Course Descriptions

Automotive Technology Department Course Descriptions
2012-2013 College Catalog

Course Name  Course #   Credits Description 
Automotive Brakes System  AT134  4 This course is to teach students braking system theory, operation and repair. The students will study all brake hydraulics such as proportioning valves, master cylinders and bleeding procedures. The students will also study power assist units, anti lock brakes, disc and drum brakes. Students will learn how to diagnose and properly repair all of these systems. (Offered in the spring and summer)
Automotive Engines  AT150  4 Lecture and laboratory covering designs, nomenclature, and operational theory of internal combustion engines. Includes valves and operating mechanism, piston and connecting rod assembly, crankshaft and bearings, lubrication system, crankcase ventilation, lubricants, and complete engine overhaul procedure. Laboratory practice and instruction in servicing engines. (Offered in the fall and spring)
Electricity and Electronics
 AT170  4 Fundamentals of electricity and magnetism. Topics include current, voltage and resistance; Ohm’s Law; series and parallel circuits; electric power; electromagnetic circuits; electrical measurement; electronic devices and circuits. (Offered in the fall and spring)
Automotive Electrical Systems  AT173  4 Operation, construction, and servicing of automotive electrical equipment including lighting circuits, ignition systems, cranking motors and controls, and alternator-regulator circuits. Prerequisite: AT170  (Offered in the spring and summer)
Automotive Electrical Systems  AT173  4 Operation, construction, and servicing of automotive electrical equipment including lighting circuits, ignition systems, cranking motors and controls, and alternator-regulator circuits. Prerequisite: AT170 (Offered in the spring and summer)
Automotive Chassis and Suspension Systems  AT234  3 This course is designed to teach students various automotive chassis and steering systems operation and repair. Students will learn chassis designs, alignment angles, including front and rear suspension systems. The student will also be taught steering gears, steering linkage and advanced level systems such as four wheel steering, electronic steering. Students will examine electronic suspension control systems, stability control systems and the proper diagnosis and repair of these systems. Prerequisites AT134 and AT173. (Offered in the fall)
Manual Transmissions  AT241  2 The theory, operation and service of manual transmissions and transaxles, including domestic and imported units. Emphasis is on the diagnosis, repair, and servicing of component parts. (Offered in the fall)
Automatic Transmissions  AT244  2 Continuation of AT241. Study of principles of operation, maintenance, and diagnosis of automatic transmissions. Prerequisite: AT241 and AT173 (Offered in the spring)
Air Conditioning  AT252  

This course is a comprehensive study of automotive cooling, heating, ventilation and air conditioning systems. Studies include topics on bodily comfort, heat and pressure, and temperature relationships. The course culminates with a study of computer controlled, dual-zone climate control systems.

Automotive Laboratory I  AT253  4 Practical, hands-on garage experience is acquired in the automotive laboratories, including major service work on live vehicles and the operation of test instruments and other specialty diagnostic equipment. Students will apply the theory learned in the first-year automotive classes to become more proficient in the diagnosis of engines, electrical, suspension, steering, and brake systems. This practical experience incorporates strategy-based engine performance, emission failure diagnosis, and engine rebuilding and machining. Prerequisites: AT134, AT150, and AT173 (Offered in the fall)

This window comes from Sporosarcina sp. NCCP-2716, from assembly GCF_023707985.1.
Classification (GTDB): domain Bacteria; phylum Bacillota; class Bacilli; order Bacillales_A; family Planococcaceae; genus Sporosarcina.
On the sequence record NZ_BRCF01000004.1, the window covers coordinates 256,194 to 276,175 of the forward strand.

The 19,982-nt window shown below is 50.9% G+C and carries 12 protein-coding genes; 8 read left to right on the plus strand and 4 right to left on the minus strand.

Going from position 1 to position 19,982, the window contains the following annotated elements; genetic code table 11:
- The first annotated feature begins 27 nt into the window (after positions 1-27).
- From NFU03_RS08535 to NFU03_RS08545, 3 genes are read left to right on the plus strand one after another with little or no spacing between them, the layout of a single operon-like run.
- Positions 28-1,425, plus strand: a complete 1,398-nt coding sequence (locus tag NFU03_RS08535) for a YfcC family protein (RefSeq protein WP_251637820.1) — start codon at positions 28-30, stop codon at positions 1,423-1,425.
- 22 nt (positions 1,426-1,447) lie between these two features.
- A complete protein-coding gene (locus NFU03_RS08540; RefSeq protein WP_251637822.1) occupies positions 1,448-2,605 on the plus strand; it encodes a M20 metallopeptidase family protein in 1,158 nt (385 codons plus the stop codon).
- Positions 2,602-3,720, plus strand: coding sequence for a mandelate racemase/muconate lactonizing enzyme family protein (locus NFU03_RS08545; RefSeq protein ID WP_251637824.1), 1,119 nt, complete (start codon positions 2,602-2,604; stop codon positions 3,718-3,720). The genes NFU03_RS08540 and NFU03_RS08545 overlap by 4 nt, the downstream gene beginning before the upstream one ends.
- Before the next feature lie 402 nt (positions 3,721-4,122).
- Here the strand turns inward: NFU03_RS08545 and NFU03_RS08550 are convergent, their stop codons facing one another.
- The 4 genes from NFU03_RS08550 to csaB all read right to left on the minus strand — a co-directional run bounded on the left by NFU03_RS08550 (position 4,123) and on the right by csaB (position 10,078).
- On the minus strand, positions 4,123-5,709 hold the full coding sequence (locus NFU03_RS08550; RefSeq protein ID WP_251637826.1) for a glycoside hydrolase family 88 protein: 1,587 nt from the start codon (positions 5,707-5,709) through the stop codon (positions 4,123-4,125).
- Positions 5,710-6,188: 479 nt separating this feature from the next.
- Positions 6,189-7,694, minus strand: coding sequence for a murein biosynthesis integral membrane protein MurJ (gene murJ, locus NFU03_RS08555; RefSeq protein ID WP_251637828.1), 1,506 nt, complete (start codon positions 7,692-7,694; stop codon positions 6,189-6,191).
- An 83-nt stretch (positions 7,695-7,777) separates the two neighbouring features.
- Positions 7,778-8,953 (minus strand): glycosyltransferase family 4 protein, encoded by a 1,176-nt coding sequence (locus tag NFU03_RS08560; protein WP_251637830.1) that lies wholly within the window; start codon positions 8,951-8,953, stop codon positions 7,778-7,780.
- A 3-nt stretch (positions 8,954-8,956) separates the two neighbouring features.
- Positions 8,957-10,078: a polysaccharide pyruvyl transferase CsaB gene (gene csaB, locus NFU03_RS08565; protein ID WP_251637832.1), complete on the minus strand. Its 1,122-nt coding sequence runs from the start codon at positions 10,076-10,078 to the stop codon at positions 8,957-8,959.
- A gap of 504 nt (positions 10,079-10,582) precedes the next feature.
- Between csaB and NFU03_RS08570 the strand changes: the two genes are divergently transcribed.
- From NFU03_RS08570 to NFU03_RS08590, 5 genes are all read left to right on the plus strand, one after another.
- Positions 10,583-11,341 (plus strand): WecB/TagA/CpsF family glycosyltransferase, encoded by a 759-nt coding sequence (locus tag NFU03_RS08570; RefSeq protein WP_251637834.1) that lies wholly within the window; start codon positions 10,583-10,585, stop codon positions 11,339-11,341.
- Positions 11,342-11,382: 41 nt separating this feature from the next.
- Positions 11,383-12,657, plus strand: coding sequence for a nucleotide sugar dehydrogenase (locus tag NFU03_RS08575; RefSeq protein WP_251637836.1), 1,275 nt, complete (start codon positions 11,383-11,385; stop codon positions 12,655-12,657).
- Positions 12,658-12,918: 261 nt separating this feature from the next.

Automotive Laboratory II  AT254  4 Practical, hands-on garage experience is acquired in the automotive laboratories, including major service work on live vehicles and the operation of test instruments and other specialty diagnostic equipment. Prerequisite: AT 253 (Offered in the spring)
 Alternative Fuels  AT255  3 This course will concentrate on the theory, operation, and service of all alternative fuels and electric vehicles. The topics of study will be Hybrid Battery Service, Electric Motors, Generators, Regenerative Braking Systems, Hybrid Transmissions and Hybrid Heating and Air Conditioning. The lab component will secure all the theory taught in lecture. Prerequisite AT 259. (Offered in the fall)
Automotive Lab-Certificate  AT256  3 Practical, hands-on garage experience is acquired in the automotive laboratories, including major service work on live vehicles and the operation of test instruments and other specialty diagnostic equipment. Students will apply the theory learned in the first-year automotive classes to become more proficient in the diagnosis of engines, electrical, suspension, steering, and brake systems. This practical experience incorporates strategy-based engine performance, emission failure diagnosis, and engine rebuilding and machining. Prerequisites: AT134, AT150, and AT173
Hybrid Systems  AT257  3 Diagnosis and service procedures of Honda, Toyota, Lexus, Ford, Mercury, and General Motors vehicles. Fuel cell and advanced technologies. Hybrid vehicle diagnostic trouble codes. Internal combustion engine to all electric conversion will be lectured on along with vehicle conversion requirements, conformity, and certification. Student teams will locate and purchase through the college a suitable vehicle for electric conversion. This course will also focus on CNG and hybrid plug-in vehicles. Prerequisite: AT259. (Offered in the spring)
Automotive Hybrid Safety and Technology  AT259  3 This course looks at the present use of automotive hybrid safety in the automotive industry, along with future technology. Topics covered are safety procedures and precautions that are required when repairing Battery Electric Vehicles, High Voltage Batteries, Hybrid Vehicles and Fuel cells. The lab portion focuses on safety, service, and maintenance of Hybrid Vehicles, Electric Vehicles and Bio Fuels vehicles. (Offered in the fall and spring)